BOSTON (CBS) – A local doctor is taking a look at the controversy over the size of tissue margins in breast cancer tumor surgery.
Dr. Stuart Schnitt of Beth Israel Deaconess Medical Center and Harvard Medical School is calling on the medical community to looks closely at this and to find standardization, when possible.
Dr. Schnitt co-wrote an article that appeared Thursday in the New England Journal of Medicine discussing the controversy over the size of tissue margins in breast cancer tumor surgery.
”My co-authors and I have been under the impression from our clinical experience that there are too many patients who undergo additional second surgeries or re-excisions following their initial lumpectomy,” he said.
Dr. Schnitt says the driving force behind his questions is that many clinicians have determined that some arbitrary rim of normal tissue needs to be taken out of the breast.
On most surgeries, there is a standard 2-5mm rim of tissue that is taken out along with the tumor.
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Complications from this can often land patients back in the hospital for a second surgery.
“There are certain patients who probably need bigger excisions, but to say as a standard everybody who has a lumpectomy has to have a 2-5mm rim of normal tissue taken out is probably not correct,”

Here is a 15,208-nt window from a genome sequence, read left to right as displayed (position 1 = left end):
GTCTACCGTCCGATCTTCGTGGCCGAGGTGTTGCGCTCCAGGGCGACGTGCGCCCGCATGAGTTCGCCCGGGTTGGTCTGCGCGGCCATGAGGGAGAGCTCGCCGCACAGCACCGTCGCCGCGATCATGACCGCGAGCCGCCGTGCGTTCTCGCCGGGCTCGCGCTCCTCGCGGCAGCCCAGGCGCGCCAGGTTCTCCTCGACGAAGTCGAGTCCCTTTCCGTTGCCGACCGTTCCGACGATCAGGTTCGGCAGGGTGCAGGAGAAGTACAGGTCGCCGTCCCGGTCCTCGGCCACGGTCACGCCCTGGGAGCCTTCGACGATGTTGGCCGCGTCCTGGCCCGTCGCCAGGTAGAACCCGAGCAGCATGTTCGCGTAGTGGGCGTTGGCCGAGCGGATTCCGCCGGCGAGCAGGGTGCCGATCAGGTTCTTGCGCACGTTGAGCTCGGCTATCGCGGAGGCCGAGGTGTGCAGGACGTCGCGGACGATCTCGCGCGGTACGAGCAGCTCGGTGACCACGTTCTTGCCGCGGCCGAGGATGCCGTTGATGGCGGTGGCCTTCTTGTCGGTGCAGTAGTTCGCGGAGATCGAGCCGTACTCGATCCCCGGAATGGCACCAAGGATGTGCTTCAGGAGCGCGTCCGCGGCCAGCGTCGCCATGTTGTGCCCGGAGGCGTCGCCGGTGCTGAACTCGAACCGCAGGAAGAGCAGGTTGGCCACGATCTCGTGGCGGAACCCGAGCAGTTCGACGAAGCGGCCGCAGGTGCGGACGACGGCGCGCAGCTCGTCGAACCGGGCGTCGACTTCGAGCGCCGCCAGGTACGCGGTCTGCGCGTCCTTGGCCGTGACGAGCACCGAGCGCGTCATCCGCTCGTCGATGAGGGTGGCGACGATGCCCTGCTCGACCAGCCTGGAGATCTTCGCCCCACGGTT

Dr. Schnitt said. “And by thinking that way, a lot of woman get unnecessary additional surgery which costs not only the patients but the healthcare system in general”
He says that this kind of standardization comes from thinking in the early days of breast conserving therapy.
“Now, most patients who have breast cancer get treated not only in the breast but they get systemic therapy either with hormonal therapy or chemotherapy,” said Dr. Schnitt. “And the combination of lumpectomy and radiation therapy in the breast and systemic therapy provides lower local (tumor) recurrence rates than in the past when patients just got lumpectomy and radiation therapy without systemic therapy.”